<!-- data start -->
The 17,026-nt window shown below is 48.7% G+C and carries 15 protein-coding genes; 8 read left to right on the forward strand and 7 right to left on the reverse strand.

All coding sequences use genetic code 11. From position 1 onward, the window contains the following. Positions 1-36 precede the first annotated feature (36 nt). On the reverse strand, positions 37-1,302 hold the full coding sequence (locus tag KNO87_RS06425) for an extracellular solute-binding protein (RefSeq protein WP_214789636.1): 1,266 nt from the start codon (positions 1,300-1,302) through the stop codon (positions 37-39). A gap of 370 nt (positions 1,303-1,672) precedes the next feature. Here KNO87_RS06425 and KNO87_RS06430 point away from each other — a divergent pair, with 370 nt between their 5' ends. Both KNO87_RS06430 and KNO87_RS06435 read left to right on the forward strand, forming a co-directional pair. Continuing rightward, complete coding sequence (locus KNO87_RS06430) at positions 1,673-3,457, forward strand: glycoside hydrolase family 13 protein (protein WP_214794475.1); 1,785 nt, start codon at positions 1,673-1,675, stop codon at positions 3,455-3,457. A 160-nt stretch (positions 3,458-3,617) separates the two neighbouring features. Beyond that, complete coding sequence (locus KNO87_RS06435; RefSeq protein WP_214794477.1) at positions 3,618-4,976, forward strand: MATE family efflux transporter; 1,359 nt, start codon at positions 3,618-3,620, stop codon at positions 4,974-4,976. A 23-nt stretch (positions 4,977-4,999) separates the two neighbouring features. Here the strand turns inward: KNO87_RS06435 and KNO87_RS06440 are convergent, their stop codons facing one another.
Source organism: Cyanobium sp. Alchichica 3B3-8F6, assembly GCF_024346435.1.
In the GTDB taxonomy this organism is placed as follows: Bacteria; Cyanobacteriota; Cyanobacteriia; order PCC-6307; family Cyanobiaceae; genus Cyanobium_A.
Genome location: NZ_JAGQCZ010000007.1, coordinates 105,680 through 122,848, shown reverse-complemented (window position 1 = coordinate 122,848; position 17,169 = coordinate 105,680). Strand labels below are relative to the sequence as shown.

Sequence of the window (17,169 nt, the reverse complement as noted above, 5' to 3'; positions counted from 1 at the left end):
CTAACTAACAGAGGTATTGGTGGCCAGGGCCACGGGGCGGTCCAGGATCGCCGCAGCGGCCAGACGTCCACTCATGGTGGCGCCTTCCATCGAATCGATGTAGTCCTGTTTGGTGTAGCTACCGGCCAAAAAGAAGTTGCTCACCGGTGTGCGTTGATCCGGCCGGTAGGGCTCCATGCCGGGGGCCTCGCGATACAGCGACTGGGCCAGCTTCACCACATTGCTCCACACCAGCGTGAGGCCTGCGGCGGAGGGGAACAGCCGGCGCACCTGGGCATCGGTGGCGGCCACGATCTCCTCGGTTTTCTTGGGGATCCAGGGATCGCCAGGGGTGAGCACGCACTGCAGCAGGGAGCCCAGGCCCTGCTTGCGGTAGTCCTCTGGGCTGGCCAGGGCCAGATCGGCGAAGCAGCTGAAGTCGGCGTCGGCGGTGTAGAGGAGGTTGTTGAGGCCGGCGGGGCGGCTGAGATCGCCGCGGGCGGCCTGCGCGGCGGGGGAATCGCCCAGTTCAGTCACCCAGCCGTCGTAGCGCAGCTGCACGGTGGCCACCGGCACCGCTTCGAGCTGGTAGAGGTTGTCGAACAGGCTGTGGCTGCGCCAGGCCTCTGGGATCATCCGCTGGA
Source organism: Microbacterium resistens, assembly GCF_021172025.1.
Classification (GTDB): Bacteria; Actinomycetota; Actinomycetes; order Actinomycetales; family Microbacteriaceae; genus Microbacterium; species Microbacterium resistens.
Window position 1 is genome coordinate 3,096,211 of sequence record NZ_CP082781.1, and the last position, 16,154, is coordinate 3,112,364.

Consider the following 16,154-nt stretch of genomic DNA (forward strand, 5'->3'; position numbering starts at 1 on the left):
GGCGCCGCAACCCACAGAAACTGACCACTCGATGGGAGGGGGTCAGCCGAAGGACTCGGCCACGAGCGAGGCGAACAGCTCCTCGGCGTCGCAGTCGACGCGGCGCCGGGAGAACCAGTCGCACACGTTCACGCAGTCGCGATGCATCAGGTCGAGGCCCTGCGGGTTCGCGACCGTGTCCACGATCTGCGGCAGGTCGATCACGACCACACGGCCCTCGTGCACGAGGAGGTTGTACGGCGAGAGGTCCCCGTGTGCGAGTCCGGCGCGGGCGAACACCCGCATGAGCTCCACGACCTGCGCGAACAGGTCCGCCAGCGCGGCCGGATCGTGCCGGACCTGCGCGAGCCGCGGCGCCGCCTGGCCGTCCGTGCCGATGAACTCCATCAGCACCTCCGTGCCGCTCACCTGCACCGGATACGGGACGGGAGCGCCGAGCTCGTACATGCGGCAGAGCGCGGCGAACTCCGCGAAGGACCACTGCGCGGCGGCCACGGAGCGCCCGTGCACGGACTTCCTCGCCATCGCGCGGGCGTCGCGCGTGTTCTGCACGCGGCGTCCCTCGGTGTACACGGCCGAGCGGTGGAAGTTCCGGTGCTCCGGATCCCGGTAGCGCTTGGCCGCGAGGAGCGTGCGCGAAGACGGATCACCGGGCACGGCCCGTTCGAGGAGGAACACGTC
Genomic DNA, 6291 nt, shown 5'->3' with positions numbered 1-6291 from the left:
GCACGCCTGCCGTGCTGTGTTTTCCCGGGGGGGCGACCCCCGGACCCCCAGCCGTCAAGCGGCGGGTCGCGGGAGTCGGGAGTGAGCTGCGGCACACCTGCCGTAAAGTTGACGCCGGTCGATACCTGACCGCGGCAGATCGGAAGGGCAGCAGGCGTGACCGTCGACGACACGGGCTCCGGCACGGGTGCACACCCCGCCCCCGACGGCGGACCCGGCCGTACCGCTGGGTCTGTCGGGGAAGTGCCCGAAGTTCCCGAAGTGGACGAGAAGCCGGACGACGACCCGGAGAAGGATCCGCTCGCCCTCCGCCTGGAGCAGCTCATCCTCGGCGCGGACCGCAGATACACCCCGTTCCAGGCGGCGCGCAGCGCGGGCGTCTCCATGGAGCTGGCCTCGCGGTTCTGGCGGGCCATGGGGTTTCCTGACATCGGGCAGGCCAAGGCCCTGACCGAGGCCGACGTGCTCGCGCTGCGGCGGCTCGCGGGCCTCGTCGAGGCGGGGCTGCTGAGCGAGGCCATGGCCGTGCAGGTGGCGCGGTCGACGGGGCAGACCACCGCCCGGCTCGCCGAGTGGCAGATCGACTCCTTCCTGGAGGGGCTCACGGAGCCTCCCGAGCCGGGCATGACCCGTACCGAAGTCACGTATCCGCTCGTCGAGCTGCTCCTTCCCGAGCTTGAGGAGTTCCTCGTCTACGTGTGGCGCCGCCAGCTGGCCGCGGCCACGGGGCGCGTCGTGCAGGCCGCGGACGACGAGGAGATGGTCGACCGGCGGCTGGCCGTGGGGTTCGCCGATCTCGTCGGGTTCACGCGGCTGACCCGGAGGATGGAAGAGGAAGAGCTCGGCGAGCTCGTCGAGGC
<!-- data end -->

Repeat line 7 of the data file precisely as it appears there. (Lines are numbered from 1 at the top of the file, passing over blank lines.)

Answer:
CTAACTAACAGAGGTATTGGTGGCCAGGGCCACGGGGCGGTCCAGGATCGCCGCAGCGGCCAGACGTCCACTCATGGTGGCGCCTTCCATCGAATCGATGTAGTCCTGTTTGGTGTAGCTACCGGCCAAAAAGAAGTTGCTCACCGGTGTGCGTTGATCCGGCCGGTAGGGCTCCATGCCGGGGGCCTCGCGATACAGCGACTGGGCCAGCTTCACCACATTGCTCCACACCAGCGTGAGGCCTGCGGCGGAGGGGAACAGCCGGCGCACCTGGGCATCGGTGGCGGCCACGATCTCCTCGGTTTTCTTGGGGATCCAGGGATCGCCAGGGGTGAGCACGCACTGCAGCAGGGAGCCCAGGCCCTGCTTGCGGTAGTCCTCTGGGCTGGCCAGGGCCAGATCGGCGAAGCAGCTGAAGTCGGCGTCGGCGGTGTAGAGGAGGTTGTTGAGGCCGGCGGGGCGGCTGAGATCGCCGCGGGCGGCCTGCGCGGCGGGGGAATCGCCCAGTTCAGTCACCCAGCCGTCGTAGCGCAGCTGCACGGTGGCCACCGGCACCGCTTCGAGCTGGTAGAGGTTGTCGAACAGGCTGTGGCTGCGCCAGGCCTCTGGGATCATCCGCTGGA